To describe the phenotype of Best vitelliform macular dystrophy (BVMD) and to evaluate genotype–phenotype and histopathologic correlations.
Retrospective analysis of patients with BVMD who underwent an extensive ophthalmic examination, including best-corrected Snellen visual acuity, fundus examination by indirect ophthalmoscopy, fundus photography, fundus autofluorescence, optical coherence tomography, fundus fluorescein angiography, and electrooculography. In addition, molecular genetic analysis of the BEST1 gene was performed in all patients.
We examined 40 eyes of 20 patients with BVMD. Sixteen eyes (40%) had a well-defined BVMD stage, whereas 18 eyes displayed characteristics attributable to different stages. Six eyes had an atypical form of BVMD. Fundus autofluorescence and optical coherence tomography frequently detected abnormalities that were not visible on ophthalmoscopy. All patients carried a mutation in the BEST1 gene. Molecular genetic analysis identified 8 different BEST1 mutations in 15 families, including 2 novel mutations (p.Gly299Ala and p.Ile3Thr). Genotype–phenotype correlation was limited, as we observed a broad phenotypic range in association with a single BEST1 mutation. However, the p.Ala243Val seems to cause a mild and relatively invariable BVMD phenotype.
A broad phenotypic variability may be observed in BVMD, even with a single BEST1 mutation. Fundus autofluorescence and optical coherence tomography are valuable noninvasive imaging techniques for phenotyping and follow-up of BVMD patients.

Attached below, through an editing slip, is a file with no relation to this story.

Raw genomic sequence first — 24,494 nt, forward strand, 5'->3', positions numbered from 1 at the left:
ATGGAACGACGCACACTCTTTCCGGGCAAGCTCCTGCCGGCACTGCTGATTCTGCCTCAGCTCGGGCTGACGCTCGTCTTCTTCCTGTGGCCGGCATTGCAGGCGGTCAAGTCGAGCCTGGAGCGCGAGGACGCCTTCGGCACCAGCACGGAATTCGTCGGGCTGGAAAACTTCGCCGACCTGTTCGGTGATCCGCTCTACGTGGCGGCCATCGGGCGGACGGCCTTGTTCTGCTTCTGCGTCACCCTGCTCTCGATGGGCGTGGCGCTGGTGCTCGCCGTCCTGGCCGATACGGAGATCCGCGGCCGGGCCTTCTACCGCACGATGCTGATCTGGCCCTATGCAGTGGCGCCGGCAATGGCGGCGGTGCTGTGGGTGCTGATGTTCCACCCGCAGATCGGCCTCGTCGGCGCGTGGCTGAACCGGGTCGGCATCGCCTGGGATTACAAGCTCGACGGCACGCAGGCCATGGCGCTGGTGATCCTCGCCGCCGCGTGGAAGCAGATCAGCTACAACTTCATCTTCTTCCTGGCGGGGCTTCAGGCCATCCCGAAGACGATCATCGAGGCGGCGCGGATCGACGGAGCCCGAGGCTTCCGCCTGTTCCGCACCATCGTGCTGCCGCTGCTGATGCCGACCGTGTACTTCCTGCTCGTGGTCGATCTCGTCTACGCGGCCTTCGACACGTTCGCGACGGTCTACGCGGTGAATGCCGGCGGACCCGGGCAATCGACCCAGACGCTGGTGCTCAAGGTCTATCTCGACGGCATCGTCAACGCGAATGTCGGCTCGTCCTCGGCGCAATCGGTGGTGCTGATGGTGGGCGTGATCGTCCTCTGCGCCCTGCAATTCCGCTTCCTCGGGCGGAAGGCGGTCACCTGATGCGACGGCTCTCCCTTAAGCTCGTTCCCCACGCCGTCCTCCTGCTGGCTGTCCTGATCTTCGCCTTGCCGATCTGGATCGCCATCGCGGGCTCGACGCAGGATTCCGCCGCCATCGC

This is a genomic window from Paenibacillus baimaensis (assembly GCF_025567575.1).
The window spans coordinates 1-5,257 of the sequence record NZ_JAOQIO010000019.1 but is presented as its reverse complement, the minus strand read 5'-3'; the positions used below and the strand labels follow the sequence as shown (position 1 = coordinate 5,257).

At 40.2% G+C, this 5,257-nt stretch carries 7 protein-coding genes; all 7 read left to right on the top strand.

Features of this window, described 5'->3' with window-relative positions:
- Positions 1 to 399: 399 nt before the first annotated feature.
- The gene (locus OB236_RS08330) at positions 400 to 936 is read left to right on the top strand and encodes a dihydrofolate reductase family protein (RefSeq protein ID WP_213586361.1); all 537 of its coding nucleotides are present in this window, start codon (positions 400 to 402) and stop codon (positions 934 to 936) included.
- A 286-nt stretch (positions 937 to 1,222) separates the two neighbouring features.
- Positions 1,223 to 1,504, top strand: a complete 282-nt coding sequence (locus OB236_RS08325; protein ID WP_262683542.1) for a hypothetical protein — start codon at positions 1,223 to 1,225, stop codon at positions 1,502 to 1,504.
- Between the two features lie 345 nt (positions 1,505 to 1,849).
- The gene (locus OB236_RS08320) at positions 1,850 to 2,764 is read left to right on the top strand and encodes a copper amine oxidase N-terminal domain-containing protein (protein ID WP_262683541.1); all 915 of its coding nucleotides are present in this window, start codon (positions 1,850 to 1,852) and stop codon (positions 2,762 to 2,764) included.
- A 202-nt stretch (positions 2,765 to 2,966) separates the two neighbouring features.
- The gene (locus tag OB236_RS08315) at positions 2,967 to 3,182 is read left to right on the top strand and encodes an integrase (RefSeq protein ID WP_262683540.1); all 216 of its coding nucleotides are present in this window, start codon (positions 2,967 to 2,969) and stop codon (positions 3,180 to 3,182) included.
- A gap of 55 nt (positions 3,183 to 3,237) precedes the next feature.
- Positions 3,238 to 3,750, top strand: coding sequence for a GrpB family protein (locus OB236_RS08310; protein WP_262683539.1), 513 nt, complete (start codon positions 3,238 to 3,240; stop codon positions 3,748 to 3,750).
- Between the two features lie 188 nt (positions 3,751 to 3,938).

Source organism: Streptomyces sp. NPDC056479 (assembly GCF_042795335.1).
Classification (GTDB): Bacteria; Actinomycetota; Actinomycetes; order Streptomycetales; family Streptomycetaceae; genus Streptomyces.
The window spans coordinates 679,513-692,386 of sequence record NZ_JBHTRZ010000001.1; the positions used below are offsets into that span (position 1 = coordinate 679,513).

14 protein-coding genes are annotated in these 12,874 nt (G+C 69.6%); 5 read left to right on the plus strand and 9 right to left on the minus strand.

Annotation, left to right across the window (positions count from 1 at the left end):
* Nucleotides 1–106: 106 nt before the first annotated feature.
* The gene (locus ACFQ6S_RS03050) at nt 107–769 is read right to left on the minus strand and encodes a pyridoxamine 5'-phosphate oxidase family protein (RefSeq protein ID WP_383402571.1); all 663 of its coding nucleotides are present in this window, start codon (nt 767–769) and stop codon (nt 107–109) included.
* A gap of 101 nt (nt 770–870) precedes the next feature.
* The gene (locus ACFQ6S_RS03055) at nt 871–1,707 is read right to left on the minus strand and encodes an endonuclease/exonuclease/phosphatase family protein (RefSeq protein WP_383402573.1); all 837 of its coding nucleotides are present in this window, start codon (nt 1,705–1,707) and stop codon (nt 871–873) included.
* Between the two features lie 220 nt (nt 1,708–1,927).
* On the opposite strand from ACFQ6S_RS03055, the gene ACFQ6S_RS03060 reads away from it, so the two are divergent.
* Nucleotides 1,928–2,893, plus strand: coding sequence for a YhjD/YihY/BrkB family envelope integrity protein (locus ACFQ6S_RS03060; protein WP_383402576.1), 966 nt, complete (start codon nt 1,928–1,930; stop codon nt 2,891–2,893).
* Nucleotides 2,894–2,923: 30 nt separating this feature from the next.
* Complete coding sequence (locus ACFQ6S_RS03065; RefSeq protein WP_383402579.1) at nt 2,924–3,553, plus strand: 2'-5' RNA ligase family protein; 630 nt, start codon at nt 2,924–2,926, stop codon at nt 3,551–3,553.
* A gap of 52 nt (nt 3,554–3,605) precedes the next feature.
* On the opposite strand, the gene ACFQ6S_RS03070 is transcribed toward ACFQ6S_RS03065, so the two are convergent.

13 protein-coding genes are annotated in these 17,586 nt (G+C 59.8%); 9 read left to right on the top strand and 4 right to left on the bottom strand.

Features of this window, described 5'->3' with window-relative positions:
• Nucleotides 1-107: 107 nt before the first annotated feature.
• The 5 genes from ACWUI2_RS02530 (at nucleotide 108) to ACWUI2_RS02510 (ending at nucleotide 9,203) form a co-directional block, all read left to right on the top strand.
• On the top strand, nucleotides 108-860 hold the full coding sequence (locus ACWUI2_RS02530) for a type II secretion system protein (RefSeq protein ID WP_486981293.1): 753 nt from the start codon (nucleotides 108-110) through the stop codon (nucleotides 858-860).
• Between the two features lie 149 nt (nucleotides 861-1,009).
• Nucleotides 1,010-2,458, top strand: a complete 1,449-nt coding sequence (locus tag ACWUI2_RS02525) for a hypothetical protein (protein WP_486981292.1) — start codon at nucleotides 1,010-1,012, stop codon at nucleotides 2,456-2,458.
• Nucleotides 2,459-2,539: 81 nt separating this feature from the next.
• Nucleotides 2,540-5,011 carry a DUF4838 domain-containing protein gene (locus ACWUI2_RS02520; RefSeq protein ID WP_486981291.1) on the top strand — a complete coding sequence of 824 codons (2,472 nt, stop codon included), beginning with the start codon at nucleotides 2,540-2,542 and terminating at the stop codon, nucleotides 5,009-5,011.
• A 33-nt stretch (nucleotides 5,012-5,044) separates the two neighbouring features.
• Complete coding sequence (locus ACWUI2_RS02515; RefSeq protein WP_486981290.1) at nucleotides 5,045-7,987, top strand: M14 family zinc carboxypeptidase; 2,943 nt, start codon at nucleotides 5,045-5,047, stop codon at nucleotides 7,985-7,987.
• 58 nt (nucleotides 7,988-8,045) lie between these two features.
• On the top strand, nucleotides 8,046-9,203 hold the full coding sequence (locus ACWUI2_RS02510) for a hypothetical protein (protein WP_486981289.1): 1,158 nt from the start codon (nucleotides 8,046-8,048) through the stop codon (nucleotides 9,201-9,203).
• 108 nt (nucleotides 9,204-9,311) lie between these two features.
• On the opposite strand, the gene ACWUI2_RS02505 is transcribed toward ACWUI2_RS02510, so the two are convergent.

In this study, most best vitelliform macular dystrophy patients simultaneously displayed characteristics of different Best vitelliform macular dystrophy stages. Fundus autofluorescence and optical coherence tomography were able to visualize abnormalities in Best vitelliform macular dystrophy that were not detected on ophthalmoscopy. A broad phenotypic variability may be observed in association with a single mutation in the BEST1 gene.
From the *Department of Ophthalmology; †Department of Human Genetics, Radboud University Nijmegen Medical Centre, Nijmegen; ‡Department of Ophthalmology, Academic Medical Center, Amsterdam; and §Nijmegen Centre for Molecular Life Sciences, Radboud University Nijmegen Medical Centre, Nijmegen, The Netherlands.
This study was financially supported by the Gelderse Blindenvereniging, the Landelijke Stichting voor Blinden en Slechtzienden, the Rotterdamse Vereniging Blindenbelangen, the Stichting Blindenhulp, and the Stichting Ondersteuning Oogheelkunde’s Gravenhage. The funding organizations had no role in the design or conduct of this research.
None of the authors have any financial, commercial, or proprietary interests to disclose.
Reprint requests: Camiel J. F. Boon, MD, Department of Ophthalmology, Radboud University Nijmegen Medical Centre, P.O. Box 9101, 6500 HB Nijmegen, The Netherlands; e-mail: C.Boon@ohk.umcn.nl